Vastly different support needs cited by various departments, from zero to 18 paid providers
Rappahannock County’s volunteer fire and rescue companies have been asked by the county government to go back to the drawing boards in justifying the extent of needs to supplement volunteers with paid staff.
At the behest of the board of supervisors, Rappahannock County Administrator Garrey W. Curry wrote to the Rappahannock County Volunteer Fire & Rescue Association on Friday afternoon, recalling how the association advocated in February 2020 that local government funding be built into the county’s fiscal year 2021 budget.
In doing so, the association suggested three potential options for supplementing volunteers with paid personnel and the BOS ultimately included $300,000 in the FY2021 budget to support the paid EMS with a mixture of general fund- and fire service fund/fire levy-dollars.
The association since then has been reviewing one additional option to integrate paid EMS providers, however Curry pointed out that those proposals “appear to offer vastly different levels of service — incorporating as few as zero paid providers and as many as 18 paid providers — with vastly different potential cost implications.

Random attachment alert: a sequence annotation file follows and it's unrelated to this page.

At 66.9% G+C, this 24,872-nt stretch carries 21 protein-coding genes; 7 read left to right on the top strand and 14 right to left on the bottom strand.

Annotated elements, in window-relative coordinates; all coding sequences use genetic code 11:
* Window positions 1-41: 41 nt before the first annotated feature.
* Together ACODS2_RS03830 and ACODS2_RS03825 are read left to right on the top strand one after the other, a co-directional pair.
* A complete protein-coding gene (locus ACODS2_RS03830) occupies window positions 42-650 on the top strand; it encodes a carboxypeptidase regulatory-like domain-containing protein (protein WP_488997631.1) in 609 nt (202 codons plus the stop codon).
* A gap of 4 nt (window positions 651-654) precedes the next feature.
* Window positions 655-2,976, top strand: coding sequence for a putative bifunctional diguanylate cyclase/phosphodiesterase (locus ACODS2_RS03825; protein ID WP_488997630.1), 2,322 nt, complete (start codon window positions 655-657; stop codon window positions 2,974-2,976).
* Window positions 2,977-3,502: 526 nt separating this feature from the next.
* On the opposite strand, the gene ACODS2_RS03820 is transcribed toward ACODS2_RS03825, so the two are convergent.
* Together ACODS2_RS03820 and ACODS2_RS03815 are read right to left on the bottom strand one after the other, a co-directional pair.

“The option suggesting 18 paid providers is founded on the Company 9 [Chester Gap] model, but does not align with the part-time employee costs of that program (≈ $10,000/month). I suggest refinement be considered for this option to better align its level of service with that which is required to meet the response requirements of the Fire and Rescue\EMS Service Agreement or some other clearly established response capability,” Curry wrote in part.
“In short, if a single chase buggy located at one station is deemed to be a suitable option, it is not clear why 18 providers assigned to stations across the county would be considered a comparable alternate option,” he pointed out. “A simple drive-time analysis indicates that EMS providers do not necessarily have to be guaranteed at all six volunteer companies that provide EMS services, but that guaranteeing them at only one station is probably inadequate.”
Curry explained that the supervisors by unanimous consent this past Monday requested that he write to the association’s officers, fire chiefs and company board directors “to confirm that the board remains poised and willing to provide the funding necessary to augment volunteer EMS … ”
He stressed that the BOS are grateful for the association’s effort to “prepare a plan, schedule, and procedures for integrating such career staff” and would like to further evaluate proposals at the Jan. 4, 2021 supervisors’ meeting “with the intent to finalize plans” Feb. 1, 2021.
The association, headed by president Harold Beebout, is made up of seven companies with five combination fire and EMS agencies, one fire agency and one EMS agency. Each agency has three representatives and 3 alternates on the association.